Full Circle: How Air Is Reborn With In-House Recycling
Go behind the scenes to see how Nike Air units are made again, and again, and again.
Presented by Move to Zero: Nike’s Journey toward zero carbon and zero waste to help protect the future of sport.
Nike Air cushioning has a rich legacy of style and comfort, but you may not know that its storied history also includes decades of sustainably minded innovation. It’s true. From its inception, Nike has constantly evolved this pressurized air technology to make less of an impact on the planet.
“Since the beginning we’ve launched so many invisible innovations to our most visible technology,” says Mitesh Patel, director of production operations at the Air Manufacturing Innovation (AirMI) facility. “The goal is to keep some things consistent — like the look and the ride — but to continually improve how it’s made.”
So How Do We Do It?
“Making Air is like baking a cake” says Mitesh. “Different cakes need different recipes, and Nike has a lot of different kinds of Air. Every time a new design comes in, we have to create the machines and processes to make it happen. It’s the same ingredients, just different methods.”
Follow along to learn how to bake this space-grade cake. Can you spot how we add responsible manufacturing to the mix?
Scraps from the manufacturing process are recycled to make new Air units. Here, a glimpse of the
proprietary process is captured at the AirMI facility in Beaverton, Oregon in January 2022.
Gather Your Ingredients
What’s Air cushioning made of anyway? There are two main components, and the first is thermoplastic polyurethane (TPU), a type of plastic loved for its toughness and recyclability.
“While TPU isn’t infinitely recyclable, we are able to recycle it over and over again in our process,” says sustainability program manager, Makely Lyon. Thanks to decades of practice, we’ve refined our process to recycle and reuse much of what would otherwise be discarded scraps.
That TPU becomes the shell of the Air unit that’s then filled with the second main ingredient: gas. That may sound odd, but did you know that the air we all breathe is a mix of gases? Well, Nike Air contains gas too. Back in the day, we used a gas called sulfur hexafluoride (SF6) that wasn’t great for the planet.
“Our team recognized the need to eliminate the use of SF6, a gas with very high global warming potential, back in the ’90s” says Makely. “It took years of innovation. But since 2006, we have been SF6-free and use 100% nitrogen instead.”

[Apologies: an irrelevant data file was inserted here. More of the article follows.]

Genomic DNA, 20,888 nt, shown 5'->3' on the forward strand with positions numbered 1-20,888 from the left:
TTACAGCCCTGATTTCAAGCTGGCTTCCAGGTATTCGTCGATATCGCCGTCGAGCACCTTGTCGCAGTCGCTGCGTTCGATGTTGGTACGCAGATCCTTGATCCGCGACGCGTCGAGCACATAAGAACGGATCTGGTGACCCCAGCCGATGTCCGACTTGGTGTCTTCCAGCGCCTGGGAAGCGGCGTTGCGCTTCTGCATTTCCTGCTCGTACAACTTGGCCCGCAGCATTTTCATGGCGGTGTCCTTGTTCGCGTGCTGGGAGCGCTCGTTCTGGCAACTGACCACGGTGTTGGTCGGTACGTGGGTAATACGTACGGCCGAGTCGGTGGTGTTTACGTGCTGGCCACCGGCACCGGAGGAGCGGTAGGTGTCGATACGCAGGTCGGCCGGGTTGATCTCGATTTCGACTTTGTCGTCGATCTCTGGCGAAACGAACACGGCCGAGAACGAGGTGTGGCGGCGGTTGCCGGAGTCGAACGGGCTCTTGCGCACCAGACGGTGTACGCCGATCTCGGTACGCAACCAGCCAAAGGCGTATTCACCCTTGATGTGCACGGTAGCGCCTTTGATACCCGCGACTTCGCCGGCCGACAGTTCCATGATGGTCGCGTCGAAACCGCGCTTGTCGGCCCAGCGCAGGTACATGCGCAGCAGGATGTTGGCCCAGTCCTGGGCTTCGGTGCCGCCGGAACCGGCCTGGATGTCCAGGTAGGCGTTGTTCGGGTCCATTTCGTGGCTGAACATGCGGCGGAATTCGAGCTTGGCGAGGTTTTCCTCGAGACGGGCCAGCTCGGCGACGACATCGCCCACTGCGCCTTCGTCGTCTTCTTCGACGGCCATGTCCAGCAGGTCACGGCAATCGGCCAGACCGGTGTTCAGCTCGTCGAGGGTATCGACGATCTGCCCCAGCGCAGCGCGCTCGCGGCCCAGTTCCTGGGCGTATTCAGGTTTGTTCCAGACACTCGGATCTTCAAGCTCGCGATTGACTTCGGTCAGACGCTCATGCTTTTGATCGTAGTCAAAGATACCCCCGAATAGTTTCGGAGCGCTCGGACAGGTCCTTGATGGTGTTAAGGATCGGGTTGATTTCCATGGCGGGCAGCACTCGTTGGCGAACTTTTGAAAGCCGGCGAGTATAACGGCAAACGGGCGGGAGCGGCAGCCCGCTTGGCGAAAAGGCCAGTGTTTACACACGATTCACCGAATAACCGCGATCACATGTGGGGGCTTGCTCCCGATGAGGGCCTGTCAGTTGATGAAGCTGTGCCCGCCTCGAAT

That’s because approximately 78 percent of earth’s atmosphere is nitrogen gas, way more than oxygen which is roughly 21 percent. So if any nitrogen escapes during the manufacturing process, it has less impact than our previous choice in gas.
Got your gas and fancy plastic? Nice. Now…
Let's Make Some Air!
Step 1: Put two TPU sheets together and then heat them to the ideal temperature. All that heat makes the stiff TPU pliable so you can mold it into the right shape, and seal it — airtight, of course.
Step 2: Remove Air units from the mold once they’re set, then trim off any excess TPU to dial in the shape. Don’t forget to save those scraps! You’ll need them for the last step.
Step 3: Inject the not-so-magic ingredient — nitrogen. It’s what fills those beautiful TPU shells to give the bounce we all know and love.
Step 4: Take all clean trimmings and scraps (which is more than 90 percent of ’em), then grind them up and melt them together to create new TPU sheets. Start the process again. It’s the circle of Air.
There you have it, Air units that are ready to cushion your step and add a dose of recycled material to your shoe.
Did you catch all those sustainably minded tweaks? Using nitrogen instead of SF6 helps us reduce our greenhouse gas emissions. Plus, reusing all those TPU scraps has helped us divert more than 60 million pounds of manufacturing waste away from landfills per year.
AirMI team members, from left to right: Makely Lyon, Ana Castaneda, Mitesh Patel and Jordan Binkerd.
According to Makely, it’s all a part of AirMI’s “long history of innovation to help reduce our impact on the planet.”
Given that history, this is just the beginning.
“We're doing things that were thought to be near-impossible a decade ago. That’s powered by people. Without them and their ideas, we can’t make Air.”
Director of Production Operations at the Air Manufacturing Innovation (AirMI) Facility
Photography: Ariel Fisher
Words: Sallie Stacker